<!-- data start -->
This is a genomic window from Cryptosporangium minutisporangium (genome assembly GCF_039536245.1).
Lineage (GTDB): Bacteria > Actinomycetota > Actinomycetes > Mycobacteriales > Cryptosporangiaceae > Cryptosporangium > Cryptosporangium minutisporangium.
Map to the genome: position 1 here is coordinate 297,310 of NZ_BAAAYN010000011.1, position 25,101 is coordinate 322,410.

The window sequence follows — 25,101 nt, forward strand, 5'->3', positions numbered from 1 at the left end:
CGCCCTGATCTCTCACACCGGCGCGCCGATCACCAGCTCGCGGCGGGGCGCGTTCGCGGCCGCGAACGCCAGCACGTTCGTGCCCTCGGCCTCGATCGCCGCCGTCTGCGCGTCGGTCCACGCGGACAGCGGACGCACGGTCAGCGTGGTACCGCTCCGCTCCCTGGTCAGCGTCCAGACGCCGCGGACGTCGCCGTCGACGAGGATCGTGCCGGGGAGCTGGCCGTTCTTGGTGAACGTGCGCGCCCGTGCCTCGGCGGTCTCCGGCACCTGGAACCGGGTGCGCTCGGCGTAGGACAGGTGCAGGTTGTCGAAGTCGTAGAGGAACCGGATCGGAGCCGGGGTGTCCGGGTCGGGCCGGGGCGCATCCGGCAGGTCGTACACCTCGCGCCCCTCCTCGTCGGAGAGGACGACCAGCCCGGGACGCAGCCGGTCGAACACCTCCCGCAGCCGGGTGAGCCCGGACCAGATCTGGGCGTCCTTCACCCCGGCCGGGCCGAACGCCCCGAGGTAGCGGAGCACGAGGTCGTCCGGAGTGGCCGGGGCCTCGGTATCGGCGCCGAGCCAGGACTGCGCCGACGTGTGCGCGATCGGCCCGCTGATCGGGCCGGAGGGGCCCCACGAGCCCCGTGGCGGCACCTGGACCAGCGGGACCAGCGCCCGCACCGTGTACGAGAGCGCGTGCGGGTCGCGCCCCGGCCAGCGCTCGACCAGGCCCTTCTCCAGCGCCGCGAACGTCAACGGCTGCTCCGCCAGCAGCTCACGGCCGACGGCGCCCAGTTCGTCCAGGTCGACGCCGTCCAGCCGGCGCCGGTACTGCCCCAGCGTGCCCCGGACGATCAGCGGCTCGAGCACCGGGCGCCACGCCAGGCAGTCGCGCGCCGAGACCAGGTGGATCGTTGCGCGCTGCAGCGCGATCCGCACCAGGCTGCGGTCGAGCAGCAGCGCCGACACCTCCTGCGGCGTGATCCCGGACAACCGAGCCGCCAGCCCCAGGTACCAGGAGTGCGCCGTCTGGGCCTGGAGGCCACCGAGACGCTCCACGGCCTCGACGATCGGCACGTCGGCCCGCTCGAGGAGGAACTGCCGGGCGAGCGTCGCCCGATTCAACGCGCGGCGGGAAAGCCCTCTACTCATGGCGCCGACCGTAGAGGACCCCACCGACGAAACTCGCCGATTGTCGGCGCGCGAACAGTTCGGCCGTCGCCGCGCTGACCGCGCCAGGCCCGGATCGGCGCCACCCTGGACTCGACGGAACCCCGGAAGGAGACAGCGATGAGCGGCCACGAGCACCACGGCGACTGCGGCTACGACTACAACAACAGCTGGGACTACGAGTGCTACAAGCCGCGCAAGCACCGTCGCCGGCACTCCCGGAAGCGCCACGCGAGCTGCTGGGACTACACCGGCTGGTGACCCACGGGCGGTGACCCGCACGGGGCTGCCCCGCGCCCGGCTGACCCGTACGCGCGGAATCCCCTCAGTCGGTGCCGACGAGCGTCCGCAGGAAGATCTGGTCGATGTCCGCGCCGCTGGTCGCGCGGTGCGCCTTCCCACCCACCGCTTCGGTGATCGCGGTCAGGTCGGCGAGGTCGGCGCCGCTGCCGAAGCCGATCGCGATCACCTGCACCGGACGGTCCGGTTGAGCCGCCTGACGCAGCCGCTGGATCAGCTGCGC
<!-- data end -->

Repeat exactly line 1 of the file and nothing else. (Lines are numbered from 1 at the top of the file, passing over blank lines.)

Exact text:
This is a genomic window from Cryptosporangium minutisporangium (genome assembly GCF_039536245.1).